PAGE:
Meis v. Collins

Annotate this Case
[Civ. No. 1144. Fourth Appellate District. October 16, 1934.]

CHAS. MEIS, Plaintiff; J. EDGAR ROSS, Appellant, v. E. COLLINS et al., Respondents.

COUNSEL

J. Edgar Ross, in pro. per., for Appellant.

C. L. Brown for Respondents.

OPINION

Griffin, J., pro tem.

The record indicates that a partnership was formed between plaintiff Chas. Meis, defendant E. Collins and one Angelo Calianos in July, 1930, in Imperial County, for the purpose of carrying on a business known as the Home Bakery; that thereafter Calianos died and the other two partners carried on the business as surviving partners, paying certain claims for funeral expenses of the deceased partner; that no accounting was had between the surviving partners to determine their respective interests; that the sole contribution of Calianos had been his personal services rendered to the partnership prior to his illness; that on the first day of September, [1 Cal. App. 2d 434] 1930, defendant Collins sold to one Michael Salmen, co-defendant, a one-third interest in the business; that thereafter the three parties entered into a new partnership agreement in writing and have carried on the business under the name and style of Home Bakery, E. Collins, Proprietor; that defendant Collins received as consideration for the one-third interest the sum of $3,500, which sum, the plaintiff claims, defendant Collins failed, neglected and refused to account for to the partnership and kept said sum to his own use in fraud of the right of plaintiff Chas. Meis.

Further claim is made that the original surviving partner had from the beginning assumed the management of the business and handled all of the money of the partnership and failed to keep correct accounts and had used the partnership money in his private business and speculation.

The two defendants answer jointly and admit an agreement of sale, one to the other, for $3,500 of a third interest in the business, after the death of the first partner, but deny that plaintiff has any interest in that sum; and deny generally all accusations of misappropriation or mismanagement. Both complaint and answer pray for a dissolution of the partnership and an accounting.

A petition for the appointment of a referee was set for hearing on the tenth day of March, 1933, and on that day the attorney for plaintiff was dangerously ill. Another attorney appeared for him and a tentative agreement was entered into whereby Leonard Buster was appointed referee for the purpose stated in the petition. Plaintiff Meis subsequently refused to agree to the appointment of Leonard Buster and accordingly would not stipulate to his appointment.

On the fourteenth day of March, 1933, the court made an order appointing Leonard Buster as referee to audit the books of the partnership and to act as receiver, fixing his bond in a certain amount.

On March 21, 1933, the plaintiff Meis served notice on all parties that he did sell, by an instrument in writing, to J. Edgar Ross, all of his right, title and interest in and to the relief prayed for in the complaint, together with his one-third partnership interest in the business of the Home [1 Cal. App. 2d 435] Bakery. The consideration for this assignment was $1, it being further provided that Ross was to turn over to Meis the first $700 collected on any judgment and that Ross was to retain 15 per cent of the next $1,000 received and 25 per cent of any additional amount, the balance going to Meis.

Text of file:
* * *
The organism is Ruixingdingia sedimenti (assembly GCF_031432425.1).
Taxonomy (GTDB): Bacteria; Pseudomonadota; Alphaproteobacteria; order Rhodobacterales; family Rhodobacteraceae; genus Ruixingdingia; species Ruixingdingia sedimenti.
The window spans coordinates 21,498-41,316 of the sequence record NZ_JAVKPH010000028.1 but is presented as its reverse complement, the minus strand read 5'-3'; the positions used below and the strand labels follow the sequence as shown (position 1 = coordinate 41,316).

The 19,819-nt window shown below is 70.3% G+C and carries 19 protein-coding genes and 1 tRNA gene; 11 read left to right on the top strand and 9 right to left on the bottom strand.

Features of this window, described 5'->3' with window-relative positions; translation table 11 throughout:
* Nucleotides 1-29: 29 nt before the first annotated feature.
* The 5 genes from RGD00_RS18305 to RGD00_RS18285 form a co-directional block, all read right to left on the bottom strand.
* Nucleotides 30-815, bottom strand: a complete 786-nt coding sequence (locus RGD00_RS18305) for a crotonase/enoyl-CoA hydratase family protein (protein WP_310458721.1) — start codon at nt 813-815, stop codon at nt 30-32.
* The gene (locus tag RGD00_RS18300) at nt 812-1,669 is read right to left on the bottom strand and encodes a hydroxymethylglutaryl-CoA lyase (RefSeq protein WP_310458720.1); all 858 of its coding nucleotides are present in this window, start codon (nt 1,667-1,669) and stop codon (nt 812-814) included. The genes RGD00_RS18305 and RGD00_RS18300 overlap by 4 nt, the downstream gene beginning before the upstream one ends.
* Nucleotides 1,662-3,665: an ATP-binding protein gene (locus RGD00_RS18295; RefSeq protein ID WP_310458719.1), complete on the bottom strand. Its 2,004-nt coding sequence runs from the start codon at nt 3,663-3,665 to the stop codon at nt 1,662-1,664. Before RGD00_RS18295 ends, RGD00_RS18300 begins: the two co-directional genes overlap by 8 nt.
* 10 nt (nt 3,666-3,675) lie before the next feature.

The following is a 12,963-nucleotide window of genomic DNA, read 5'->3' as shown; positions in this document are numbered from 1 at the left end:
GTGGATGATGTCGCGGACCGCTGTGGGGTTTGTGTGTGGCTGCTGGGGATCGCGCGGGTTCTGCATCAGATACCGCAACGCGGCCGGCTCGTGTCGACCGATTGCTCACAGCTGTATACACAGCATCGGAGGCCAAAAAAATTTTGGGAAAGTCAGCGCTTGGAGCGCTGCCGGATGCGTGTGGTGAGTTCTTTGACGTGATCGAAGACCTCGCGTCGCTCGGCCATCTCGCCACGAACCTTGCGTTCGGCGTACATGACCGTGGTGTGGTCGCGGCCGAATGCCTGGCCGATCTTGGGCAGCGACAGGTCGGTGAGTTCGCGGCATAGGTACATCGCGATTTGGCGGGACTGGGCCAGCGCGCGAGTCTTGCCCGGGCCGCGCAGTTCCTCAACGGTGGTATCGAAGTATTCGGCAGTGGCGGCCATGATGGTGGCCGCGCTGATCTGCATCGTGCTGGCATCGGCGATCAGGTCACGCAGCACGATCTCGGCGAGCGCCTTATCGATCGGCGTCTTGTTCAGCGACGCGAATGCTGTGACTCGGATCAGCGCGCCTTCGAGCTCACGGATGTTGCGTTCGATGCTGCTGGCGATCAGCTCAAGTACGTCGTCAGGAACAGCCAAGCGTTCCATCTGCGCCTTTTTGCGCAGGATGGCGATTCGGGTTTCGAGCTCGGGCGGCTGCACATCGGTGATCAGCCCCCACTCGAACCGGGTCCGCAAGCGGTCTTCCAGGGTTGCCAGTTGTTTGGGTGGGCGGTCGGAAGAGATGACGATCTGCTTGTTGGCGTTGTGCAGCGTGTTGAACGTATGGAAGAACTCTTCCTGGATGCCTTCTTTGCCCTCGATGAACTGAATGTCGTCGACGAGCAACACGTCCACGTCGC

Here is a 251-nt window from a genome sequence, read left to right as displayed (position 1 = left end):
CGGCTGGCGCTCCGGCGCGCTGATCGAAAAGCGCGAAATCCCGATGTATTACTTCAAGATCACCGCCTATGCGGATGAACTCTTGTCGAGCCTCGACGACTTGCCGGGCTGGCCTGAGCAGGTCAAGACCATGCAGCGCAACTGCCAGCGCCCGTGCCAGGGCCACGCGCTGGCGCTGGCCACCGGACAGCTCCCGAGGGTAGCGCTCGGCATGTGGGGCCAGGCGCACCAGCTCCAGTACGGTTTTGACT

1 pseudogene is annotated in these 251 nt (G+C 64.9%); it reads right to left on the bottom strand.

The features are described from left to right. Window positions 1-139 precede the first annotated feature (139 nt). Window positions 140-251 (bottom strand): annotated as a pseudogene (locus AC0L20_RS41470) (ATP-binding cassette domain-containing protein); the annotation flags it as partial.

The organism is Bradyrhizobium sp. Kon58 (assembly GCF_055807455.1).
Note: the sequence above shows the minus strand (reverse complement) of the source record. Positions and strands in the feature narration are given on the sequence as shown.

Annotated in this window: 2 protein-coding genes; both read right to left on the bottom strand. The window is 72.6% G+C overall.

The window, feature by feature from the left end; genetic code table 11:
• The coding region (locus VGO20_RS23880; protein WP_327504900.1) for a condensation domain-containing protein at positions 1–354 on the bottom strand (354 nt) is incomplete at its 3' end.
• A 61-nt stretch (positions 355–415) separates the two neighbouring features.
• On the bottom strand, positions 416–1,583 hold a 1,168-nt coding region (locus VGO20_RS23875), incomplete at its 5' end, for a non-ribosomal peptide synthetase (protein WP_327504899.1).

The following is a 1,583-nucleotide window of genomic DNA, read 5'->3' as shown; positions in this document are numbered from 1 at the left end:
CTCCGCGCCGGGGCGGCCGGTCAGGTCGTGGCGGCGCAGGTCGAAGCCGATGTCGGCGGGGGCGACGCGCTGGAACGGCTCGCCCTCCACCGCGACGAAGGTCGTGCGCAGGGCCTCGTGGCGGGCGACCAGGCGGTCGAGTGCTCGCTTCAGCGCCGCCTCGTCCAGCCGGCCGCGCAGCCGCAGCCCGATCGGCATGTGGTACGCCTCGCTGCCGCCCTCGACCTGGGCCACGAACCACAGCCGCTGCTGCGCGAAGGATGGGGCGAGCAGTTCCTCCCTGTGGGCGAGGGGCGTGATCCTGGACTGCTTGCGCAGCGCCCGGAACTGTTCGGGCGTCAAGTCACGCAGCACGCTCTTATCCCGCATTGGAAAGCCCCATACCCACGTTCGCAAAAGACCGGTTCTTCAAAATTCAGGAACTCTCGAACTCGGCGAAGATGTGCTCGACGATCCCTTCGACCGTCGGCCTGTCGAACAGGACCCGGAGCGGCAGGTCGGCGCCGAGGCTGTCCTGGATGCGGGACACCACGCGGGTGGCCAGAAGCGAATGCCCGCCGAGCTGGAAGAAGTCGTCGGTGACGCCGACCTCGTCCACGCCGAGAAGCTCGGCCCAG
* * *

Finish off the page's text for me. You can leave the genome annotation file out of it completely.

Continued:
On March 21, 1933, the assignee, J. Edgar Ross, filed a motion to vacate and set aside the order of March 14, 1933, appointing a referee and receiver on several grounds stated therein. When this motion came on for hearing, on March 24, 1933, the attorney for the defendants raised the objection that the said J. Edgar Ross has no right to appear for or represent the plaintiff, on the ground that he was not a licensed attorney and that he was not the real owner of the chose in action. At this hearing Ross testified that he is not a licensed attorney at law in this state, that he drew the original complaint and other instruments, and that an attorney had theretofore appeared for him when an attorney was necessary. At the close of the hearing the court found that the said Ross was not the bona fide owner of the plaintiff's claim or right of action and that the only interest he had therein was one contingent upon his rendering services for the plaintiff as an attorney in the prosecution of the action.

The court then made an order adjudging the said Ross guilty of contempt of court, imposing a fine upon him, staying execution for ten days, and striking from the files the motion filed by Ross to set aside the order of March 14, 1933.

J. Edgar Ross filed notice of appeal from all of this order "except the part thereof adjudging this appellant guilty of contempt and staying execution of said judgment". The appeal, therefore, is only from the order striking his motion from the files.

[1] Not only does the order striking the motion from the files appear to have been properly made, but the same was not an appealable order under section 963 of the Code of Civil Procedure. The appellant seems to consider it as, in effect, an order refusing to set aside the previous order entered on March 14th. [2] So considered, it falls within the usual rule that when an order is appealable, an order denying a motion to set the same aside is not appealable [1 Cal. App. 2d 436] (De La Montanya v. De La Montanya, 112 Cal. 101 [44 P. 345, 53 Am.St.Rep. 165, 32 L.R.A. 82]; Estate of Gregory, 122 Cal. 483 [55 P. 144] People v. Bowles, 135 Cal. App. 514 [27 PaCal.2d 411]). The attempted appeal from the order striking the appellant's motion from the files should, therefore, be dismissed.

It is so ordered.

Barnard, P. J., and Jennings, J., concurred.